Enhle Maphumulo took to Instagram on Sunday morning to address rumours of her divorce after finding out about the Sunday World article and subsequently trending on social media.
“Good morning, I woke up this morning to an article. I have been called by journalists a lot lately and I have stuck to my ‘no comment’ and it works for me but I woke up today to something that is extremely personal that I had handed over to the court that has now made it to the papers” said Enhle in the first few seconds of her video.
She went on to confirm that she is indeed getting a divorce.
“The situation that is happening right now in my life is indeed happening but I would also just like a bit of space with regard to questions and so forth.”
She went on to express her faith in the justice system and her hope that it will assist in resolving the matters she is currently facing.
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“I do believe in every way that the South African system is a fair one and that our justice system has been built around creating fair decisions around those who can’t make amicable decisions,” she added.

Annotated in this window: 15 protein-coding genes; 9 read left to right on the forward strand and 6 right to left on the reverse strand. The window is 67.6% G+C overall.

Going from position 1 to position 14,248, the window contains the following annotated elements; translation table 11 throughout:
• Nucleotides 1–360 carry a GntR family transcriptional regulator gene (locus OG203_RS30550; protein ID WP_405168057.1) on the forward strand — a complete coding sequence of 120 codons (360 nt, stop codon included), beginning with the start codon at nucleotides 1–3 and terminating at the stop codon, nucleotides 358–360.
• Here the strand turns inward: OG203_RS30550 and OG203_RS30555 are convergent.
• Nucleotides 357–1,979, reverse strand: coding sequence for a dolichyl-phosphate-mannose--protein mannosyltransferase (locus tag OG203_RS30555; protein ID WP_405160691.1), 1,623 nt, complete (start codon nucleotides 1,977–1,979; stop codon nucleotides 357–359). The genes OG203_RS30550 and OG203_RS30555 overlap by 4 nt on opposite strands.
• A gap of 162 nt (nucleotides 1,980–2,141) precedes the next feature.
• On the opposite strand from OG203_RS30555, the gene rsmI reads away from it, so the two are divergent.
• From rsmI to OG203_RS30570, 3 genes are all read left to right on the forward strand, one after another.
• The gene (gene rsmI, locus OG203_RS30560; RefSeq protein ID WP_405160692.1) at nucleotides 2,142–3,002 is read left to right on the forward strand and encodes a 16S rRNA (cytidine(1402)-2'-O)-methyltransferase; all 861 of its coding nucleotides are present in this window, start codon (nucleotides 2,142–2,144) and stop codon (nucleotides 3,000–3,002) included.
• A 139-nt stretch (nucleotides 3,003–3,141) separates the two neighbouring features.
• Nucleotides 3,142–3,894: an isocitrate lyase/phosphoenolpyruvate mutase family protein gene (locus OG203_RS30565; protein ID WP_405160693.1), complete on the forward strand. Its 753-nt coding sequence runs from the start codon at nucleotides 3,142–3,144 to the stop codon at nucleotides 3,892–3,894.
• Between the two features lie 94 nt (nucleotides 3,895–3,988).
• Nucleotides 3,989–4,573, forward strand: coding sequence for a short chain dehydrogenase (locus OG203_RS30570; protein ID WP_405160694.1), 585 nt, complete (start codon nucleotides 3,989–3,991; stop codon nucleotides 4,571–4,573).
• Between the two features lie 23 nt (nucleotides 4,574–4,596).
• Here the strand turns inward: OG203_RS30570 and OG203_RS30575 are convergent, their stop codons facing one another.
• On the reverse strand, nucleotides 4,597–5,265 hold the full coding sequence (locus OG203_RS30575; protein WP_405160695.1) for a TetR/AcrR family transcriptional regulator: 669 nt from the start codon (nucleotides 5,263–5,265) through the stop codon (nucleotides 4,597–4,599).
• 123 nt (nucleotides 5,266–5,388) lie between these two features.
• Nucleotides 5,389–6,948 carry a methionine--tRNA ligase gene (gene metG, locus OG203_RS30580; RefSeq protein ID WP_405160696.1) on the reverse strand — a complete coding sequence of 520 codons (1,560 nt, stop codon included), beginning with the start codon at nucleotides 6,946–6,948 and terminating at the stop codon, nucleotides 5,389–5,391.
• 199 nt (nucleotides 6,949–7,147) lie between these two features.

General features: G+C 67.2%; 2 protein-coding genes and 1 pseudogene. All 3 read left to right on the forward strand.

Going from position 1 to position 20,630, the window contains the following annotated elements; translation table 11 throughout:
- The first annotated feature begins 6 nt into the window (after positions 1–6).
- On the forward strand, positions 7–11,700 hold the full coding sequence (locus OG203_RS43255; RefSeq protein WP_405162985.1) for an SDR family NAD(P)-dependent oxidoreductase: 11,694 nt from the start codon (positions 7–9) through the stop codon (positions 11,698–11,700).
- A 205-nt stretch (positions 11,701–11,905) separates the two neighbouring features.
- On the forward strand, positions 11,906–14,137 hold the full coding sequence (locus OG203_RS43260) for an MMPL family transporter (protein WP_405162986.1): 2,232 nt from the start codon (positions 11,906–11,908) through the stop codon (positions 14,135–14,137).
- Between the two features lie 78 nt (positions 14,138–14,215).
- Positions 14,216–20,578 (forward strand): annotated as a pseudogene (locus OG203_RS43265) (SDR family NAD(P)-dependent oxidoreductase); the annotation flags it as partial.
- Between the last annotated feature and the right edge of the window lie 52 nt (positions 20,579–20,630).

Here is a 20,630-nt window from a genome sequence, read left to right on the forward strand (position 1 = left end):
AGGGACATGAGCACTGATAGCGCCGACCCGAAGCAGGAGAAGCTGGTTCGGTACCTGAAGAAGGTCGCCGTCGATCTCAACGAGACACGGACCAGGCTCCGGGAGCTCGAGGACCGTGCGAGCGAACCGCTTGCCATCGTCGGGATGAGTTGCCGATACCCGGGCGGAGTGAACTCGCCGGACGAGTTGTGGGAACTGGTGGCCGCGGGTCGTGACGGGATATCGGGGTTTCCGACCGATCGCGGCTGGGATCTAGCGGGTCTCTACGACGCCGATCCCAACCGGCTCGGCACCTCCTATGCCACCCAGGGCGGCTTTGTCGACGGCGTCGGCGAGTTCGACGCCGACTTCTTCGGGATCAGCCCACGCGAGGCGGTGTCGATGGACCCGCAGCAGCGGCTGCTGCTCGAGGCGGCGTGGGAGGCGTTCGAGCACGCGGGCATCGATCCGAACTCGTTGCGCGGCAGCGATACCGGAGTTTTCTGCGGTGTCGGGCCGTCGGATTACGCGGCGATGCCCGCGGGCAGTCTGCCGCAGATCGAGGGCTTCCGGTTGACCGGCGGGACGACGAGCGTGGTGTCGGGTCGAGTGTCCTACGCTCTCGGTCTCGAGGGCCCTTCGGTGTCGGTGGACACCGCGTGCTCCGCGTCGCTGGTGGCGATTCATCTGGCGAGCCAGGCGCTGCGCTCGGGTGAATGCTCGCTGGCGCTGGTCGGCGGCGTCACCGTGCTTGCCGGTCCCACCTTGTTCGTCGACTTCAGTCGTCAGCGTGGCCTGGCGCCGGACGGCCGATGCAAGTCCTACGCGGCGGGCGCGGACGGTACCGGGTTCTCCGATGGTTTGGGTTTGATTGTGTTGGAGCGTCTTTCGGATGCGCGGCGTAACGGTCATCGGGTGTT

Enhle pleaded with the public to refrain from commenting on the matter for the sake of her two children with Black Coffee.
“All I ever tried to do is be a great wife, a supportive wife, one that is respectful. Not only to my partner and everyone who is around him. I have, now, in me, a fight that I have never understood but I understand now why it was placed in me in this point in my life.”
A sniffling Enhle then recited a quote from feminist author Chimamanda Ngozi Adichie’s now-infamous TED Talk on feminism. Quotes used by Beyonce in her 2014 self-titled album.
“We teach girls to shrink themselves, to make themselves smaller. We say to girls: You can have ambition, but not too much. You should aim to be successful but not too successful. Because I am female, I am expected to aspire to marriage. I am expected to make my life choices always keeping in mind that marriage is the most important. Now marriage can be a source of joy and love and mutual support but why do we teach girls to aspire to marriage and we don’t teach boys the same? We raise girls to see each other as competitors not for jobs or accomplishments, which I think can be a good thing, but for the attention of men.”
Watch the full video below:
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